Can your novel have a main character without a goal? What if he has one, but it changes? What if he’s just floating along? And what if you want to make God the bad guy in your novel?
Katy posted this set of questions on my “Ask A Question For My Blog” page:
I’m just having a few problems deciding which way to proceed with my plot development and hoping you can give me some tips.
I know you say that characters need to have a story goal, but are there exceptions? For instance, my protagonist is really just floating through life a bit at the very beginning, he doesn’t have a goal and that’s sort of the point, he needs to be called to action. So I could define a goal at this point, but then it changes further into the plot and then again closer to the end. This is because the character is changing as the story progresses and therefore what he wants is changing. Is it normal to have multiple goals? I really can’t think of a single goal he’s striving towards throughout the entire novel.
Also, one of my main conflicts is to do with the religion of my story world and the religious leaders, and although my main character is religious, ultimately God becomes sort of a “bad guy”. My novel is YA, and I’m a little bit worried I may be alienating some of my audience by taking this route. At the same time, I feel there won’t be enough conflict without it.
What do you think? I’d love to be able to just set all this uncertainty aside and write!
Randy sez: Don’t confuse the Storygoal of your story with the goal of your main character. Your character, being either a malleable male or a fickle female, will be changing throughout the story. Early on, he may not have a goal, or it may be a fairly prosaic goal such as to make it to the gas station before the tank is completely empty.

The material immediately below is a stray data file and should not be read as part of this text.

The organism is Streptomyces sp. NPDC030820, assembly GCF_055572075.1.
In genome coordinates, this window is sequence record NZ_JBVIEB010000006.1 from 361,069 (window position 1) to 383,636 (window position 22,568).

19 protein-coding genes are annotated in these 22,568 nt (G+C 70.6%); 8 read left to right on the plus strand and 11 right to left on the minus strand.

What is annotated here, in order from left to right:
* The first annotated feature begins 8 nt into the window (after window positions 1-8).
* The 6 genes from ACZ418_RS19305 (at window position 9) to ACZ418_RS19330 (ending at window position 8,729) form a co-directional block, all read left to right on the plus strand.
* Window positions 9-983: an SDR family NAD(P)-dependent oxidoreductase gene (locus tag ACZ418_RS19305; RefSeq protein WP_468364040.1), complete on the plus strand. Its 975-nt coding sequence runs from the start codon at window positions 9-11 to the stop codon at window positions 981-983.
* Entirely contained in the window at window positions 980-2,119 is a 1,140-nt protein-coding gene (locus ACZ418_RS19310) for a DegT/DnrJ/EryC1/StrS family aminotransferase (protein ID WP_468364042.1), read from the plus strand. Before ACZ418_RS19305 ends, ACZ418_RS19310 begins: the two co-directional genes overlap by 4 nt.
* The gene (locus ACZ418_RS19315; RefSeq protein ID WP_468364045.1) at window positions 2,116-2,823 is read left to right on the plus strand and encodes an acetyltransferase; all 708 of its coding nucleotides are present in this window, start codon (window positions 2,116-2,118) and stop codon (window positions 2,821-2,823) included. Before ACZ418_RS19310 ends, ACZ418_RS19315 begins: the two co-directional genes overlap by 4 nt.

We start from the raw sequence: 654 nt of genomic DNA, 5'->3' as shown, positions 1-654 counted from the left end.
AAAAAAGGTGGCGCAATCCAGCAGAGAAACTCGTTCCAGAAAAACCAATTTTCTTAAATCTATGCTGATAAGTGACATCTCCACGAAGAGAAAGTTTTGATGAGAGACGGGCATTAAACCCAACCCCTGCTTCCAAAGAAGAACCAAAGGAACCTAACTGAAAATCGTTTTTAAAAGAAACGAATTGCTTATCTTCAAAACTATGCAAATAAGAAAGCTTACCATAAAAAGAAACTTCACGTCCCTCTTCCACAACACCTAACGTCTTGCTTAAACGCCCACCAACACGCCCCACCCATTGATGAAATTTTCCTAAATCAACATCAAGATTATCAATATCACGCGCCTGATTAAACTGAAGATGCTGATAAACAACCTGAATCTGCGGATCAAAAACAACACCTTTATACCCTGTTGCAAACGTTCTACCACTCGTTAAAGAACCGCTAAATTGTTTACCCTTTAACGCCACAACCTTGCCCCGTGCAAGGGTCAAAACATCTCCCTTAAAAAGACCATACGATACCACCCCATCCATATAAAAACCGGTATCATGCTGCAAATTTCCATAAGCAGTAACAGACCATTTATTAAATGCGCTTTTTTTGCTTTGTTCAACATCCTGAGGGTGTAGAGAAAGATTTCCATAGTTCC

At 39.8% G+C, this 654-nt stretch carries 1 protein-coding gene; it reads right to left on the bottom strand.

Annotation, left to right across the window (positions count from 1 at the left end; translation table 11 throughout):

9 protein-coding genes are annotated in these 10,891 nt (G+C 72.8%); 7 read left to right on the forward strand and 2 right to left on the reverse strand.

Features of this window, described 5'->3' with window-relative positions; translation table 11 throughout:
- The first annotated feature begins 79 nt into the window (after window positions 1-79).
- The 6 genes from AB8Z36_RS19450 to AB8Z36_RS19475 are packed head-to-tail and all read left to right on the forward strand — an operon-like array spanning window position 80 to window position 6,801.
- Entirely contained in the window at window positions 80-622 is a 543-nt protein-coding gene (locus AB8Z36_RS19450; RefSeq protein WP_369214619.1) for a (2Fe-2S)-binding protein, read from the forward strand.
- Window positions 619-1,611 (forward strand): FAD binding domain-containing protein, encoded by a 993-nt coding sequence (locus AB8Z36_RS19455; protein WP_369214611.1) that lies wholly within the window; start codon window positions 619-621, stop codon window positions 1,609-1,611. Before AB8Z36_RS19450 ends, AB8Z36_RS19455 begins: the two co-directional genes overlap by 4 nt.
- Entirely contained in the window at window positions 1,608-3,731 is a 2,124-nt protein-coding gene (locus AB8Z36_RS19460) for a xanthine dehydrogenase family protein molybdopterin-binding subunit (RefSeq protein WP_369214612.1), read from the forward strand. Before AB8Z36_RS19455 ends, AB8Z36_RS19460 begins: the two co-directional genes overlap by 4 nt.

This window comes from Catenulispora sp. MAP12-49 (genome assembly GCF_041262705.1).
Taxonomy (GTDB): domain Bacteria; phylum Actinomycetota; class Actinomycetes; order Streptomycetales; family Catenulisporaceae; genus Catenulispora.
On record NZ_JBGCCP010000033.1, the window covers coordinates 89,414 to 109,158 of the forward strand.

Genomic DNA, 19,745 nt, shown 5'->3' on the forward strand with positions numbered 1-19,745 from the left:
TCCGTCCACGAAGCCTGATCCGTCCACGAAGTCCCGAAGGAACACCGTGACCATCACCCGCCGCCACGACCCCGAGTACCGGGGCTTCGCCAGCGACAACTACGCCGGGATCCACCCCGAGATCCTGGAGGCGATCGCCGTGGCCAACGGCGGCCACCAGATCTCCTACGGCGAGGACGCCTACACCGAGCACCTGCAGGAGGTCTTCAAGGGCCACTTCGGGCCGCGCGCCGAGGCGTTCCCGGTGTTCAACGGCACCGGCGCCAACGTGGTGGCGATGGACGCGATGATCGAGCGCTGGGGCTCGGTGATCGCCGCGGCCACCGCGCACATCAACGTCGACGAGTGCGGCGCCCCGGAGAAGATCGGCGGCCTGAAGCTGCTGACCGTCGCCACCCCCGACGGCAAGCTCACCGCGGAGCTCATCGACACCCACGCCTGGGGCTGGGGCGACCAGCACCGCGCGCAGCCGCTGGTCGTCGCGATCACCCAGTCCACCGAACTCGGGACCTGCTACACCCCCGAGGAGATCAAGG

But your story doesn’t really get going until your character settles on a Storygoal. What’s a Storygoal? It’s the goal that will drive your character through the main part of the current story. The purpose of the Storygoal is to raise a Story Question in your reader’s mind.
The Story Question is very concrete: Will Scarlett O’Hara get Ashley Wilkes or won’t she? Will Indiana Jones find the lost Ark of the Covenant, or won’t he? Will Katniss Everdeen survive the Hunger Games or won’t she?
The Story Question almost always is a yes-or-no kind of thing. Can he or can’t he? Will she or won’t she?
So your Storygoal is important to you, the novelist. But it’s not necessarily what drives your main character at the beginning of the story, and it may not be what drives her at the ending. The Storygoal is what drives your character through MOST of the story.
Can you change it halfway through? Yes, of course you can — at your own risk. You can do anything you want. You have all power in your story. You are omniscient. You are, in fact, the God of your Storyworld. You pull all the strings. You decide everything that happens. If you want your character to have a different goal every five minutes, you can do that. But if you do that, you probably won’t have a lot of readers, because readers typically want your Storyworld to have meaning, and that means having a consistent, plausible, reasonable Storygoal that drives your main character through most of the story.
Now let’s tackle your second question, Katy. You’re worried about alienating some readers by making God the “bad guy.” It’s not a bad thing to alienate readers. In fact, it can be a good thing, because alienating some readers will generate word of mouth, and word of mouth sells copies. Part of being a novelist is deciding whom you’re willing to offend, and then getting on with the job of offending them effectively.